Coupons are an inherent part of a brand’s mobile engagement strategy.  Our survey found 59 percent of respondents prefer to receive SMS or push messages with an offer or a coupon when receiving communication from companies. However, couponing is only the beginning and should not be the cornerstone of a brand’s mobile strategy. Best-in-class mobile interaction is made up of more than just your standard “BOGO,” savvy brands engage in customer care, ensuring they aren’t just bombarding their customer base with coupons.

The challenge many brands face is getting beyond the couponing mentality. Care goes beyond cost savings to the broader experience. For example, instead of a coupon, retailers may provide better shipping and returns options for opt-in text recipients, or an SMS message can remind opt-in consumers about a soon-to-expire rewards offer. This shift to a care-centered model isn’t just a short-term trend but is primed to become the norm in 2014.

Care is Proven to Work

Creating the best customer experience is retail 101. Mobile customer care takes those principles to the mobile device, creating a personal and meaningful experience for potential and existing customers. Brands will share customized information with engaged consumers, appealing to an individual’s specific interests. This engagement ensures the consumer experience will continue long after they walk out of the store or close a browser. For example, retailers can use mobile to invite consumers to VIP events at local stores, driving brand affinity and foot-traffic, or retailers can solicit feedback in the form of a customer survey that can improve the consumer’s future experience with the brand. Not only do these exchanges nurture the consumer relationships in real-time, they provide valuable information brands can use to deepen and strengthen their customer relationships beyond a one-time purchase.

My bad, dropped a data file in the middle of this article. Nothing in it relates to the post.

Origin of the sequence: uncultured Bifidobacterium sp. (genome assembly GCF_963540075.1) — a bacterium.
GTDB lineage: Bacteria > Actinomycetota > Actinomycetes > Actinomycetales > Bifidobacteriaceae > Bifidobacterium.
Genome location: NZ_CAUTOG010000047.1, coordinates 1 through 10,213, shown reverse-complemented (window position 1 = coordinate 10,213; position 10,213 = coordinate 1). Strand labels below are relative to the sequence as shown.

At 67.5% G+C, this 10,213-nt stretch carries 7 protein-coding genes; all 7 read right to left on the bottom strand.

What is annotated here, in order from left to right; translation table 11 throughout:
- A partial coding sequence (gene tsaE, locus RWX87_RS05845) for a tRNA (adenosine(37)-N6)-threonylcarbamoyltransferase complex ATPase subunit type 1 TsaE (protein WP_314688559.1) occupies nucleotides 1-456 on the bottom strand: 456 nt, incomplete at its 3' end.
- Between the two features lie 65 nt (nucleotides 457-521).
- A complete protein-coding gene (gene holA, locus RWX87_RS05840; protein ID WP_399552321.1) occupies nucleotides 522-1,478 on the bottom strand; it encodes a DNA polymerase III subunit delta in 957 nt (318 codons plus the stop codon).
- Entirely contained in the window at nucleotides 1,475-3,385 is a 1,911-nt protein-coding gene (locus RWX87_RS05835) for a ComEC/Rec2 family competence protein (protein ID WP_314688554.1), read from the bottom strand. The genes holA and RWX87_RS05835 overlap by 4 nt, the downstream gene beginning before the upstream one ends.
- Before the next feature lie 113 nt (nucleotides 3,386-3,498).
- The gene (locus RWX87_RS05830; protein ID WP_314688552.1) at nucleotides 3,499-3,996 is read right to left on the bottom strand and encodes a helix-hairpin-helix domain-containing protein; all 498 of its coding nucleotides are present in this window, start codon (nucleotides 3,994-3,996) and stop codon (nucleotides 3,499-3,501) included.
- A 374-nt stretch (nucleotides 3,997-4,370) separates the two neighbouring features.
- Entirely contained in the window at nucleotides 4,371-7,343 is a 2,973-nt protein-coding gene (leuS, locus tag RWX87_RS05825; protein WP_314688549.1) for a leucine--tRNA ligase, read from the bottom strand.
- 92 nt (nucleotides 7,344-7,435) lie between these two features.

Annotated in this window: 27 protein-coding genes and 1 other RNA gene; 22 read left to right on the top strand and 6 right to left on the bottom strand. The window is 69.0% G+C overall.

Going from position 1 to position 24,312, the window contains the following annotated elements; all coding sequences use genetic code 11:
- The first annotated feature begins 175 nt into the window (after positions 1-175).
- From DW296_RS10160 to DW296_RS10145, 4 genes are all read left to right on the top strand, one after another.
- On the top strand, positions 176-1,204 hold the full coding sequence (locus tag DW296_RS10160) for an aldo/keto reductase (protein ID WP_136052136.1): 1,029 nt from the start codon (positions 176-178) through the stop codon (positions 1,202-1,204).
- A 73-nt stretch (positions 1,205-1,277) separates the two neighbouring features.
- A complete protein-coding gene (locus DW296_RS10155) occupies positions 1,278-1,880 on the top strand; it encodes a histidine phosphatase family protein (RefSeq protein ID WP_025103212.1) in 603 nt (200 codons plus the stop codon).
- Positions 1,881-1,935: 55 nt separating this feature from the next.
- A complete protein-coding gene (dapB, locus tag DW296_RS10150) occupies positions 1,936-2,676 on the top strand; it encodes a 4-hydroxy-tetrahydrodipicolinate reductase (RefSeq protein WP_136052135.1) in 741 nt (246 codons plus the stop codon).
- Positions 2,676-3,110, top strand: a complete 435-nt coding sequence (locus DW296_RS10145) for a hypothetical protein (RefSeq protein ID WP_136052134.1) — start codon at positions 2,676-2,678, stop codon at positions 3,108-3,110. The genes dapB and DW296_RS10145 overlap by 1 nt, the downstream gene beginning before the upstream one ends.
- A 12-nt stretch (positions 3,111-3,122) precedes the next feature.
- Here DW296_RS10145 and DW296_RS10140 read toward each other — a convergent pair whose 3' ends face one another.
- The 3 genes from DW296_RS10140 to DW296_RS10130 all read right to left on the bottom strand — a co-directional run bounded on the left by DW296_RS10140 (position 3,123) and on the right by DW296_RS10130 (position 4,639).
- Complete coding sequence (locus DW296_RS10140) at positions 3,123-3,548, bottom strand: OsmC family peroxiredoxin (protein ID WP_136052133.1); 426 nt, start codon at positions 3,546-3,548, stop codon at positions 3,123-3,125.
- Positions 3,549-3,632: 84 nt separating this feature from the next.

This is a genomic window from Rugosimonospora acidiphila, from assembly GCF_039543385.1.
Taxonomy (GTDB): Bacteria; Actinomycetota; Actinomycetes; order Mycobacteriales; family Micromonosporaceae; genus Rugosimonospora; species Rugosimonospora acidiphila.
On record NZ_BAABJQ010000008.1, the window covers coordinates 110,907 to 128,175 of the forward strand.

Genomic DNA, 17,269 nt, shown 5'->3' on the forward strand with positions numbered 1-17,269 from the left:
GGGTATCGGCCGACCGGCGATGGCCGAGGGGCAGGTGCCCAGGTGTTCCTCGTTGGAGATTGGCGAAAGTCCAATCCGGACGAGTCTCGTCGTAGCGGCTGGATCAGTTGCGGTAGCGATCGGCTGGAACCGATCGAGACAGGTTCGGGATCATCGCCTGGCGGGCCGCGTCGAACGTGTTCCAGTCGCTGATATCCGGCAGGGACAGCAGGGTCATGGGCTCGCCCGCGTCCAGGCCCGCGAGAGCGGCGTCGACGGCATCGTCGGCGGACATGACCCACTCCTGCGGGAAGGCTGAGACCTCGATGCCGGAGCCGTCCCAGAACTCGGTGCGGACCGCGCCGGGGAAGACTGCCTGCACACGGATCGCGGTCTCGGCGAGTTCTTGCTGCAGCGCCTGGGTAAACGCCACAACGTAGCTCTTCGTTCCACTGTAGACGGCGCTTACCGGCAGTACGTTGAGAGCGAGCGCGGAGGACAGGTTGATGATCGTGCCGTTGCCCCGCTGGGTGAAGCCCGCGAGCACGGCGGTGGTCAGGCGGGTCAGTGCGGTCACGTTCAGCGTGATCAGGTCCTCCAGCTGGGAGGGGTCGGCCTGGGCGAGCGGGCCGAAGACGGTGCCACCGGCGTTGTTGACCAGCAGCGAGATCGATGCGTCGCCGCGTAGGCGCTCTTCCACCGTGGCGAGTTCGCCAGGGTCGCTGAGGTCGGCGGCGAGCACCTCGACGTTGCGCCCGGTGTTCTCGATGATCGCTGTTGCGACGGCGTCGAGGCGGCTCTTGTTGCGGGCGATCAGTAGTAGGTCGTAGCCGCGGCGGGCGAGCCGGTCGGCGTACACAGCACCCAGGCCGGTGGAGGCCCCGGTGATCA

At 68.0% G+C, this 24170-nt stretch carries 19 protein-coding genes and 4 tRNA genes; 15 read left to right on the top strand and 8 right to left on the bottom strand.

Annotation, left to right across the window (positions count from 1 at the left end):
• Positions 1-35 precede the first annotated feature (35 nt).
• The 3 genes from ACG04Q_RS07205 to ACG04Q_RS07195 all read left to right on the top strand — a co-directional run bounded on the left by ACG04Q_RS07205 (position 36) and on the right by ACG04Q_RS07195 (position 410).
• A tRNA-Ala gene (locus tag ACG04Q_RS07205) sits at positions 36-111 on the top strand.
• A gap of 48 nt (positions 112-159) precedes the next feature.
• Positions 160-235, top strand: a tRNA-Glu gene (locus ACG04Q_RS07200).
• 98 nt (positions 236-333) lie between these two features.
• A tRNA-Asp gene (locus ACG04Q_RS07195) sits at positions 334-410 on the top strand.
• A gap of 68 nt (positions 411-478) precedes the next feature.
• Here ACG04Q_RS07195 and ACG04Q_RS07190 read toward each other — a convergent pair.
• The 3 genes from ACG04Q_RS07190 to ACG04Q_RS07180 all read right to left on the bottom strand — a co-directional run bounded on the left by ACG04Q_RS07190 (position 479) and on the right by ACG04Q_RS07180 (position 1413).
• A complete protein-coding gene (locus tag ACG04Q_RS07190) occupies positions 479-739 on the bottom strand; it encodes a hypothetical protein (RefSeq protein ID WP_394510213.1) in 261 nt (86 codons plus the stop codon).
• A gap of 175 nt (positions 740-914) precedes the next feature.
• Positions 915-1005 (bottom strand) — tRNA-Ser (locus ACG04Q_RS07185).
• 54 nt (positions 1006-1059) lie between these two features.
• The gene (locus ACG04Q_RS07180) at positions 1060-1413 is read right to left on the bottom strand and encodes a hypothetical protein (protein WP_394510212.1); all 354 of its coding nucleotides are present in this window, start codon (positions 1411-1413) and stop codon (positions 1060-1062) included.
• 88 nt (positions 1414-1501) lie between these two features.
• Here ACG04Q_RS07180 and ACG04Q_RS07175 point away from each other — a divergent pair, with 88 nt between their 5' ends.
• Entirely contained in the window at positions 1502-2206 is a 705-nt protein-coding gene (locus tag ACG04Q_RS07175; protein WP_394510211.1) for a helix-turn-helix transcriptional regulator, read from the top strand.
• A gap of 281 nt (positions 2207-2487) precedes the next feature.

Mobile Care Starts Now

Customer care is a well-established need in retail, especially as brands seek to gain wallet-share in a competitive retail environment. In order to be successful, care practices must extend across all channels (in-person, online and mobile, among others) to create a complete, personal and unique experience for shoppers. The mobile channel is an essential next step for retailers to engage customers, and create a well-rounded and valuable shopping experience. These practices enable brands to evolve shoppers from one-time customers to brand advocates. The opportunity is there, and the time is now for brands to use care-centered programming in a relatively untapped channel.

Stacy Adams is vice president of marketing for mBlox.

3 ways business credit impacts your retail company

Guest Blog by Levi King

Between managing inventory, staff, and pricing, you can be busy—really busy. Paying attention to business credit may be the last thing on your mind, but credit really is the lifeblood of any business. You can’t afford to take a wait-and-see approach.

Unlike personal credit, your customers, suppliers, vendors, and lenders can (and do!) make decisions based on your business credit without your permission or your knowledge. You may not know it, but your unhealthy credit may be holding you back.

By exploring the different ways business credit impacts your company, you can take charge of your credit health to grow and protect everything you’ve worked so hard to build.

1. Vendor and supplier relationships

When reviewing credit worthiness, vendors and suppliers will pull a retailer’s credit and look at payment histories. This is the most common use of business credit, and likely the most overlooked.

Good credit ensures you get the products, supplies and services you need with the best possible terms, giving you more time and money to dedicate to other parts of your business. These lines of credit are essential and help free up valuable cash flow. Companies with healthy credit can usually negotiate net 30-, 60-, or even 90-day terms with vendors and suppliers, as well as secure higher credit limits.

Even if you know where your business credit stands today and are comfortable with your credit terms, it’s vital to regularly monitor your credit to avoid any surprises in the future.

As noted by the Small Business Administration (SBA), the credit score of about one in three businesses declines over just a three-month period. When it happens, it happens fast! Vendors and suppliers may regularly check to see where you stand, and if your credit deteriorates, they can stop or adjust your terms.